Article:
The unseemly confrontation between Lieutenant Governor Kiran Bedi and Chief Minister V Narayanasamy in Puducherry raises serious questions about the remit of the LG’s office in this Union Territory with an elected government. Narayanasamy is sitting on a dharna outside the Raj Bhavan since February 13 demanding that the LG approve his cabinet’s proposals concerning social welfare schemes and other governance matters. Bedi, who left Puducherry for Delhi a day after the dharna began, cut short her visit and returned to the state capital on Sunday.
Both parties have preferred to engage through open letters, public statements and social media barbs instead of sitting across the table and sorting out their differences. Delhi Chief Minister Arvind Kejriwal and his deputy, Manish Sisodia, visited Narayanasamy on Monday to express solidarity and to highlight what they see as an attempt by the Centre to usurp the powers of elected governments through the LG’s office.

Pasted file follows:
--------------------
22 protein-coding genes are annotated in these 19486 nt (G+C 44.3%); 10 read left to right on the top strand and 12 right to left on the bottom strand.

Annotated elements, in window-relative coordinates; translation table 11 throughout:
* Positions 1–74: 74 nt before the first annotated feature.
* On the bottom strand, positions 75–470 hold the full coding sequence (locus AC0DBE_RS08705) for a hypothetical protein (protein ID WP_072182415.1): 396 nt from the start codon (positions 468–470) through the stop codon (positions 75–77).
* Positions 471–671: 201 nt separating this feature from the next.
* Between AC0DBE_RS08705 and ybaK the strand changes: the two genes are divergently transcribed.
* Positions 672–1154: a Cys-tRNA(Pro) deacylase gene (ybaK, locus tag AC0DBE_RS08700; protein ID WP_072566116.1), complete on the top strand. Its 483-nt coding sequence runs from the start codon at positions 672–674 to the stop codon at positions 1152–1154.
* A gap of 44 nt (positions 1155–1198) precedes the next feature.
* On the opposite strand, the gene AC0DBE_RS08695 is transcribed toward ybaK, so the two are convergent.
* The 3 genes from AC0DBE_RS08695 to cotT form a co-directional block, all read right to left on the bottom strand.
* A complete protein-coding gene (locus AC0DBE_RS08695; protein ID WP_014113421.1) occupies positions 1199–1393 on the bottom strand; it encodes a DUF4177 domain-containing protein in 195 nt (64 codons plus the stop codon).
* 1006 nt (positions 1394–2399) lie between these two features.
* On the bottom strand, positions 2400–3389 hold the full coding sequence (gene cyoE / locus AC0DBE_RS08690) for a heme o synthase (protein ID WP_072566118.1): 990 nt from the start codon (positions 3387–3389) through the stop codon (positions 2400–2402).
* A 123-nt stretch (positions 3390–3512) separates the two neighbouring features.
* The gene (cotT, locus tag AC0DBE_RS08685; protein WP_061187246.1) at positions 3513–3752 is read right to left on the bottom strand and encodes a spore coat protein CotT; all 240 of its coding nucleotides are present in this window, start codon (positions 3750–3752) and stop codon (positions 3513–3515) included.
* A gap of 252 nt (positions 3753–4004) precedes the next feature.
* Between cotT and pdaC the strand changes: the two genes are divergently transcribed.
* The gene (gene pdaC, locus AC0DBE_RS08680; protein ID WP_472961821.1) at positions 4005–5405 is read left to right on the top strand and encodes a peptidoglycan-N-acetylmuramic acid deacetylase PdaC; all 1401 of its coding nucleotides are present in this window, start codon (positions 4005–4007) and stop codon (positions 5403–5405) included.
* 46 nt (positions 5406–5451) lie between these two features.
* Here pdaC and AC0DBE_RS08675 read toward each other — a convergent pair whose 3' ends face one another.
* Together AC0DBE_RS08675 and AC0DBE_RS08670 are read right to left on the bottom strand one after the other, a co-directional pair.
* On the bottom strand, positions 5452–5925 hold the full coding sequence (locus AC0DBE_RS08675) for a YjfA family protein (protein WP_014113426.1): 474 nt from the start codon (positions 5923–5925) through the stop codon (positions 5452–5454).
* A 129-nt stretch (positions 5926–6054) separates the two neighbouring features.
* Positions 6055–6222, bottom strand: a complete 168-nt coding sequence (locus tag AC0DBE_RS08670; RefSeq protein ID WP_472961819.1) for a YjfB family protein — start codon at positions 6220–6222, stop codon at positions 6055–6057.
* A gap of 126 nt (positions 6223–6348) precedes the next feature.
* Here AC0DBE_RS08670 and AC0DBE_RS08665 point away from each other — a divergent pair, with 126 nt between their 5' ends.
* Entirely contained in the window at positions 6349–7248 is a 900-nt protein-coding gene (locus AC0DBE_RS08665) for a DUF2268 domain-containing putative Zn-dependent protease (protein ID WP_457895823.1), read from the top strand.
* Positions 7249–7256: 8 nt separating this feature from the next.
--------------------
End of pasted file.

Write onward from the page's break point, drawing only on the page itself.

In Delhi, a combative government has taken its disputes with the LG to the Supreme Court. Though the issues in Delhi and Puducherry seem similar, the LG of the National Capital Territory has more executive powers compared to his counterpart in the southern UT. This is understandable since Delhi is also the home of the Union government.
The Government of Union Territories Act, 1963 allows the office discretionary powers, but these must be exercised judiciously and only in exceptional circumstances. Puducherry has an elected assembly and the task of law making should be entrusted with it. Similarly, public policy and administration must be left to the elected representatives. Bedi has chosen to ignore this simple principle and is insisting that the elected government function under her direction. For instance, among the proposals Bedi has refused to approve are a government initiative for free rice — the LG has mooted cash transfers, instead — and salaries for teachers in aided institutions.
The LG may disagree with these, but should she stall them, especially since some of these proposals were a part of the ruling party’s election manifesto and are within the ambit of law?
The UT Act was legislated more than half a century ago. Much has changed in UTs like Delhi and Puducherry, which have legislative assemblies. The office and role of the LG needs to be restructured to recognise the shift in public sentiment towards more democracy. Clearly, there is a need to reimagine the political system in the UTs in favour of the popular government.